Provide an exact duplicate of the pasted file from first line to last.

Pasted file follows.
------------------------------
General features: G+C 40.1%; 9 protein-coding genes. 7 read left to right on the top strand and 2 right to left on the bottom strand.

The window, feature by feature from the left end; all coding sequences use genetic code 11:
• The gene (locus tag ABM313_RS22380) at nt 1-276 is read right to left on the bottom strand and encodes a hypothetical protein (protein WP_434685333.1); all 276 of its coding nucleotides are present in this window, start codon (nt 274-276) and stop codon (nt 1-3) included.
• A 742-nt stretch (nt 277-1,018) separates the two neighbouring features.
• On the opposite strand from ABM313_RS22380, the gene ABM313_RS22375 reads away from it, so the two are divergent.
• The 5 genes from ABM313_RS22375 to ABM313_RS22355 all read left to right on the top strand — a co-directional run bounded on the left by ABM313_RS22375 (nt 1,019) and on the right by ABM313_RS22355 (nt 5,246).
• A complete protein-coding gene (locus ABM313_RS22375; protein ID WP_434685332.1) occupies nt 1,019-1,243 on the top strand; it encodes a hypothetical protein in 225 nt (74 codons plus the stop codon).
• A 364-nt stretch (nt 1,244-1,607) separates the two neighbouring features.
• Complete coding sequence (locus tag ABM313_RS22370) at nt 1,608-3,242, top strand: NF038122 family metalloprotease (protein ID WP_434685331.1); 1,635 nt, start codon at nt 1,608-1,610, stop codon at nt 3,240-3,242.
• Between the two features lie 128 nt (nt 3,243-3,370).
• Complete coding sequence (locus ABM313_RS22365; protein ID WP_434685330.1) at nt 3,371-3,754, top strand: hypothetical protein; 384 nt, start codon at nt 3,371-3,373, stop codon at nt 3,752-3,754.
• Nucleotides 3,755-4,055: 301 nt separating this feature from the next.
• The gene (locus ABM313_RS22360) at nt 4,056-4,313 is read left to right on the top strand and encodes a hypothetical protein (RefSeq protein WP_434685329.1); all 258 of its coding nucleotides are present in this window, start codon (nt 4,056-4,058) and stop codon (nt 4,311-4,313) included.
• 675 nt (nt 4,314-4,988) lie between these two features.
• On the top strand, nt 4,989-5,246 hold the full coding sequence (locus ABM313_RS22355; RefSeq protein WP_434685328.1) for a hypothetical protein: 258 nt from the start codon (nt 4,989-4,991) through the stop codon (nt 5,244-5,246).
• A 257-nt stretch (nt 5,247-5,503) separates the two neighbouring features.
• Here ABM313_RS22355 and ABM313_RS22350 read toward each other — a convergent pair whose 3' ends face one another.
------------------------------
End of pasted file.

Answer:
General features: G+C 40.1%; 9 protein-coding genes. 7 read left to right on the top strand and 2 right to left on the bottom strand.

The window, feature by feature from the left end; all coding sequences use genetic code 11:
• The gene (locus tag ABM313_RS22380) at nt 1-276 is read right to left on the bottom strand and encodes a hypothetical protein (protein WP_434685333.1); all 276 of its coding nucleotides are present in this window, start codon (nt 274-276) and stop codon (nt 1-3) included.
• A 742-nt stretch (nt 277-1,018) separates the two neighbouring features.
• On the opposite strand from ABM313_RS22380, the gene ABM313_RS22375 reads away from it, so the two are divergent.
• The 5 genes from ABM313_RS22375 to ABM313_RS22355 all read left to right on the top strand — a co-directional run bounded on the left by ABM313_RS22375 (nt 1,019) and on the right by ABM313_RS22355 (nt 5,246).
• A complete protein-coding gene (locus ABM313_RS22375; protein ID WP_434685332.1) occupies nt 1,019-1,243 on the top strand; it encodes a hypothetical protein in 225 nt (74 codons plus the stop codon).
• A 364-nt stretch (nt 1,244-1,607) separates the two neighbouring features.
• Complete coding sequence (locus tag ABM313_RS22370) at nt 1,608-3,242, top strand: NF038122 family metalloprotease (protein ID WP_434685331.1); 1,635 nt, start codon at nt 1,608-1,610, stop codon at nt 3,240-3,242.
• Between the two features lie 128 nt (nt 3,243-3,370).
• Complete coding sequence (locus ABM313_RS22365; protein ID WP_434685330.1) at nt 3,371-3,754, top strand: hypothetical protein; 384 nt, start codon at nt 3,371-3,373, stop codon at nt 3,752-3,754.
• Nucleotides 3,755-4,055: 301 nt separating this feature from the next.
• The gene (locus ABM313_RS22360) at nt 4,056-4,313 is read left to right on the top strand and encodes a hypothetical protein (RefSeq protein WP_434685329.1); all 258 of its coding nucleotides are present in this window, start codon (nt 4,056-4,058) and stop codon (nt 4,311-4,313) included.
• 675 nt (nt 4,314-4,988) lie between these two features.
• On the top strand, nt 4,989-5,246 hold the full coding sequence (locus ABM313_RS22355; RefSeq protein WP_434685328.1) for a hypothetical protein: 258 nt from the start codon (nt 4,989-4,991) through the stop codon (nt 5,244-5,246).
• A 257-nt stretch (nt 5,247-5,503) separates the two neighbouring features.
• Here ABM313_RS22355 and ABM313_RS22350 read toward each other — a convergent pair whose 3' ends face one another.